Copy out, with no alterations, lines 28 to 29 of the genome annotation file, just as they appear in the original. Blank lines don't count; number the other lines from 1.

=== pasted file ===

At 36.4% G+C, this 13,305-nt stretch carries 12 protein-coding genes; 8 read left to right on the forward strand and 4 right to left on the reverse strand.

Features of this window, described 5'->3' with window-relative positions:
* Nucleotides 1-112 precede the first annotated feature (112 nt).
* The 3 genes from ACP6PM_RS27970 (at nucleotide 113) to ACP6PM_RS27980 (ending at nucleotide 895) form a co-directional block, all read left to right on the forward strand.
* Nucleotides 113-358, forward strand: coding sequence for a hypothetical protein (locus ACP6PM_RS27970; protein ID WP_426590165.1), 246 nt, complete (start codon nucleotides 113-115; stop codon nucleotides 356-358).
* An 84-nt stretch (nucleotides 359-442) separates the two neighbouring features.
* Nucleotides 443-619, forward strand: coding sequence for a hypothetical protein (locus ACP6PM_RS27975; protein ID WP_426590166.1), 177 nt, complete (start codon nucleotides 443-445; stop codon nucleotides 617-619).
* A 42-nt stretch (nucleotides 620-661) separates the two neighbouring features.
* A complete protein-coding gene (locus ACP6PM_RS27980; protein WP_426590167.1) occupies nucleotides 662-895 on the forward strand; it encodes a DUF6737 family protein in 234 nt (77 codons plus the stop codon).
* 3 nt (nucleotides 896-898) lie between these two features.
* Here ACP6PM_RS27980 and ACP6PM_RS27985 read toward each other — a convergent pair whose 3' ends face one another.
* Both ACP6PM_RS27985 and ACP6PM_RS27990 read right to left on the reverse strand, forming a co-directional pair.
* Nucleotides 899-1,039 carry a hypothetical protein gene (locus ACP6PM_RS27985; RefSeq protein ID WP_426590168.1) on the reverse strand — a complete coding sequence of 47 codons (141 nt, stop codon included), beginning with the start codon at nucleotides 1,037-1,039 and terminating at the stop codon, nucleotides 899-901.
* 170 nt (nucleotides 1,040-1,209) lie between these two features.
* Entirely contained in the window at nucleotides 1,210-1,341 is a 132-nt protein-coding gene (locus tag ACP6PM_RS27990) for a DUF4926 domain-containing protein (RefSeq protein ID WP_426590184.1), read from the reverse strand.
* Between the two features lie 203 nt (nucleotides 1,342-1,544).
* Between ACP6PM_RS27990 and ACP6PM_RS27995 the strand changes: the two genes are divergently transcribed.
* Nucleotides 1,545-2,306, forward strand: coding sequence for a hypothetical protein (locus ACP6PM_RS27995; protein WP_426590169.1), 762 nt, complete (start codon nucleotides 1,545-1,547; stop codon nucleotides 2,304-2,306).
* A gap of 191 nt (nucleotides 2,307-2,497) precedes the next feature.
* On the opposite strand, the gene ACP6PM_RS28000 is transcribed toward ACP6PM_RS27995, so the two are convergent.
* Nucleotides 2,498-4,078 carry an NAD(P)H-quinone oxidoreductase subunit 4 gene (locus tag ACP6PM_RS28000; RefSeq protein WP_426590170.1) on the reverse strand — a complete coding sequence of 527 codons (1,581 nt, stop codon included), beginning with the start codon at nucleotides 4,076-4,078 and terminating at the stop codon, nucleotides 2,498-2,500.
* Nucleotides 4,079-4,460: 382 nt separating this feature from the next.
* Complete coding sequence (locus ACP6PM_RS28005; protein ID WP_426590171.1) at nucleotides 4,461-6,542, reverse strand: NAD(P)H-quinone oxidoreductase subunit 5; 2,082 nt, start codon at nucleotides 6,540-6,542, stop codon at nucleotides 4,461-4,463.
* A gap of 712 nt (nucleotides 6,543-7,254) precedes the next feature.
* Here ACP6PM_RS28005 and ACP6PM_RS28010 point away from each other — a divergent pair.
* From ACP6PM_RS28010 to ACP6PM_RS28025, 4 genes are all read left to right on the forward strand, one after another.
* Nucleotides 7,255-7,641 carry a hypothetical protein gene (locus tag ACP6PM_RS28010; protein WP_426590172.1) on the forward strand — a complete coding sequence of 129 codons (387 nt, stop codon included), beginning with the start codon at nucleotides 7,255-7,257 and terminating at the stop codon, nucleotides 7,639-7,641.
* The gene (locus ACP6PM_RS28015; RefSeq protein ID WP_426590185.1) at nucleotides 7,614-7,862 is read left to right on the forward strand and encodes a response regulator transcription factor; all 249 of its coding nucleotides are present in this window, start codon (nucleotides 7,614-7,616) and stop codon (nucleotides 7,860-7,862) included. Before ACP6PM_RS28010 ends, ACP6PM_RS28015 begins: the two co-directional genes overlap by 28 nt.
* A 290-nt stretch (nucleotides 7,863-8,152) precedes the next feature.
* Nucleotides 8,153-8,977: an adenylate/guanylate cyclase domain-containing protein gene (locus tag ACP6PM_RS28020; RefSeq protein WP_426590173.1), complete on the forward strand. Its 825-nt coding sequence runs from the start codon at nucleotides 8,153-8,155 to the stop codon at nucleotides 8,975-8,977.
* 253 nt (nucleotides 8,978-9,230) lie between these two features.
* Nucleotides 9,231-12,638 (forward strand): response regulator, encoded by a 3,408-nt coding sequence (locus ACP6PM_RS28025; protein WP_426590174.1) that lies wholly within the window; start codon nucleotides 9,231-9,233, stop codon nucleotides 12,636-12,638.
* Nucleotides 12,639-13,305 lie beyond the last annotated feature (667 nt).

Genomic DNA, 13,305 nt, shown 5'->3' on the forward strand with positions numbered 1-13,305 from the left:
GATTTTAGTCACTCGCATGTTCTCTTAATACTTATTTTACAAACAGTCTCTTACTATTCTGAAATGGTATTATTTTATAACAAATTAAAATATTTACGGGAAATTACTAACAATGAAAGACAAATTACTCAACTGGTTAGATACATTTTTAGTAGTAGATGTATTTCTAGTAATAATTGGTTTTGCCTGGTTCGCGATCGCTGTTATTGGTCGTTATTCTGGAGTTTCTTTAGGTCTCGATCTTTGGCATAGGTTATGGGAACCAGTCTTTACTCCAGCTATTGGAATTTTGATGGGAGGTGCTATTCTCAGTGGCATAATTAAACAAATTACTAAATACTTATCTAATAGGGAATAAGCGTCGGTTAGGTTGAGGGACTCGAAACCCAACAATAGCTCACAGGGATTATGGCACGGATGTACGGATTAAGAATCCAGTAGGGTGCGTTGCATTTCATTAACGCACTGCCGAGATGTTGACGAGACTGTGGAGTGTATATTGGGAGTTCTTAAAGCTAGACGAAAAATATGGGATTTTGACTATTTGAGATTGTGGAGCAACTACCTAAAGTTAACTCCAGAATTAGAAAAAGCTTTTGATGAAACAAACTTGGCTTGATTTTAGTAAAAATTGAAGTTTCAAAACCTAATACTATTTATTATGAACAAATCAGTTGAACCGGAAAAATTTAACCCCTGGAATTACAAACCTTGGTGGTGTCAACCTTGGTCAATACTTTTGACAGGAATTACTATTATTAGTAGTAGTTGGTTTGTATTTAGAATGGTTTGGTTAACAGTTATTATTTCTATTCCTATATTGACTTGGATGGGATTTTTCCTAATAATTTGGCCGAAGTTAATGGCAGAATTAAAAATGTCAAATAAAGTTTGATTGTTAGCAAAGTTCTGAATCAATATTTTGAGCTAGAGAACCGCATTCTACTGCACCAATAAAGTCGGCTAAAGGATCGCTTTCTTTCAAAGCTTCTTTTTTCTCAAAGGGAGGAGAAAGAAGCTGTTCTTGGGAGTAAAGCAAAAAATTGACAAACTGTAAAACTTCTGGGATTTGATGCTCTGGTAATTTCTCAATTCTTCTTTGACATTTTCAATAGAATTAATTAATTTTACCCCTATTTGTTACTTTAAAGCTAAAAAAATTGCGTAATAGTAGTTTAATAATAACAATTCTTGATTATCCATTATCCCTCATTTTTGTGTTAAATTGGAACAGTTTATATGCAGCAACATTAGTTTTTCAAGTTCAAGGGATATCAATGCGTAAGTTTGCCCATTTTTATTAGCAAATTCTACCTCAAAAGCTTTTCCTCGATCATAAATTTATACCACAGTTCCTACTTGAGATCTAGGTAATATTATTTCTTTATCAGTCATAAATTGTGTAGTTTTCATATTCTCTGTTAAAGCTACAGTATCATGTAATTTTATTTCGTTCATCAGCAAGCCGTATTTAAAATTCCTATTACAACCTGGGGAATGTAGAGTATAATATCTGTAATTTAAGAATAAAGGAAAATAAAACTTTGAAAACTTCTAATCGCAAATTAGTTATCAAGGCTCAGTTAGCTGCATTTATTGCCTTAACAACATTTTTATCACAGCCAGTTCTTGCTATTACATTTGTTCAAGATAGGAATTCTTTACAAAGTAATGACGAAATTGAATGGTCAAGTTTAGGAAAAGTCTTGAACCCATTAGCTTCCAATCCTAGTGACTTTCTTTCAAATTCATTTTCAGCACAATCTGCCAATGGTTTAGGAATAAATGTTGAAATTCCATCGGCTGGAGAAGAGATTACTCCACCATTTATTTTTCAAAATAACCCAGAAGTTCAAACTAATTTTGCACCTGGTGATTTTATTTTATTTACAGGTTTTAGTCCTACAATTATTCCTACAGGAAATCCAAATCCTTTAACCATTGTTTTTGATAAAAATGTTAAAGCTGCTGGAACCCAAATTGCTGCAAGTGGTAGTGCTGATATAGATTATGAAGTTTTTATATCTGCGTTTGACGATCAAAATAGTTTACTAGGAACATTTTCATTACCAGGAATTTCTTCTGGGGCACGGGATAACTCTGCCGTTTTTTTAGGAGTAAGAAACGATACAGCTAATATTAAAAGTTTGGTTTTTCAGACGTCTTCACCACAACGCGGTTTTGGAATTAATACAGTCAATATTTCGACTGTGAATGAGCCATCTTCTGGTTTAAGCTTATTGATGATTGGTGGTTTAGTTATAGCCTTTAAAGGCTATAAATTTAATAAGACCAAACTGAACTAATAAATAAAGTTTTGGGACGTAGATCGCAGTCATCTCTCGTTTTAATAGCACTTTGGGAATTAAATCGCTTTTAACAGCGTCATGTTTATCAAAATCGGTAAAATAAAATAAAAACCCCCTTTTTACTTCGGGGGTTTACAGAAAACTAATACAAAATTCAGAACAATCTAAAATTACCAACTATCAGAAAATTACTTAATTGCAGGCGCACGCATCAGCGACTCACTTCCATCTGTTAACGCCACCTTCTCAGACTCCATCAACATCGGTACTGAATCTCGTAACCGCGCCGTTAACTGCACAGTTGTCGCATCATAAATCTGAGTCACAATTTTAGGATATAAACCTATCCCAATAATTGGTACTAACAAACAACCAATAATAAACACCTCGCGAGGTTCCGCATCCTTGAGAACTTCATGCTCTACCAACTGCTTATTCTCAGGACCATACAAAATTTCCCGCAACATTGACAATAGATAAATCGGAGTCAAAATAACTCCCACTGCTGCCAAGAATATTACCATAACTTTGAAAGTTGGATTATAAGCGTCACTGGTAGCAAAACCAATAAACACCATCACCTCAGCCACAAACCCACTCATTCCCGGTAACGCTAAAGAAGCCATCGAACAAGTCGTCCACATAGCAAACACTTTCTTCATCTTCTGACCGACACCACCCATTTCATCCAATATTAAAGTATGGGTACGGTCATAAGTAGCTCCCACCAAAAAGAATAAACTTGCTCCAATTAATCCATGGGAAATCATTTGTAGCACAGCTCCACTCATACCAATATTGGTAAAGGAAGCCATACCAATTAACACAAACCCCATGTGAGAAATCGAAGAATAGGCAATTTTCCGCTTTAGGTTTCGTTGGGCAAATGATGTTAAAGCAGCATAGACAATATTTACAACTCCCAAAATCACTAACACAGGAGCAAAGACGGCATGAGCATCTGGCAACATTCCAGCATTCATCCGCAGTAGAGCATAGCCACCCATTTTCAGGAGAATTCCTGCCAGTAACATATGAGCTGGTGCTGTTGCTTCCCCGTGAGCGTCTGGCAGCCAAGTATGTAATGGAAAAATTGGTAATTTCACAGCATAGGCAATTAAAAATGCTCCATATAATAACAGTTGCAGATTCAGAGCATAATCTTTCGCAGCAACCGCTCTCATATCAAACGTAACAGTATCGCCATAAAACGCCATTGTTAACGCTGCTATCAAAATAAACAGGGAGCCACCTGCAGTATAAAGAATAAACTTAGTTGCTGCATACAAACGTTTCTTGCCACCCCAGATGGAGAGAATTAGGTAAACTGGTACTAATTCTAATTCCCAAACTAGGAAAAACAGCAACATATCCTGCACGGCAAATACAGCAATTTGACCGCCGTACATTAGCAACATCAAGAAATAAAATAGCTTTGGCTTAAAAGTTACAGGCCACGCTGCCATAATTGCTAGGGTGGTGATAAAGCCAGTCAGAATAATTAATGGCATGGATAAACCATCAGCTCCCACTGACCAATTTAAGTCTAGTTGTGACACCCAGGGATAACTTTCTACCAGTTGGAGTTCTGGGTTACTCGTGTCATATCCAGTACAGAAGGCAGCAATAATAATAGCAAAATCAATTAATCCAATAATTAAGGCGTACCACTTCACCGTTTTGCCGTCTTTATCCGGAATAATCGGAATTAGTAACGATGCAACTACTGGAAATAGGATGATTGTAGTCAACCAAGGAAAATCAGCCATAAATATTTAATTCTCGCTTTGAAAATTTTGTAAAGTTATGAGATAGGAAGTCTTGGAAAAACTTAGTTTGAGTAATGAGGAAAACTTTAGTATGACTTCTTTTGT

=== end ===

* The gene (locus ACP6PM_RS28015; RefSeq protein ID WP_426590185.1) at nucleotides 7,614-7,862 is read left to right on the forward strand and encodes a response regulator transcription factor; all 249 of its coding nucleotides are present in this window, start codon (nucleotides 7,614-7,616) and stop codon (nucleotides 7,860-7,862) included. Before ACP6PM_RS28010 ends, ACP6PM_RS28015 begins: the two co-directional genes overlap by 28 nt.
* A 290-nt stretch (nucleotides 7,863-8,152) precedes the next feature.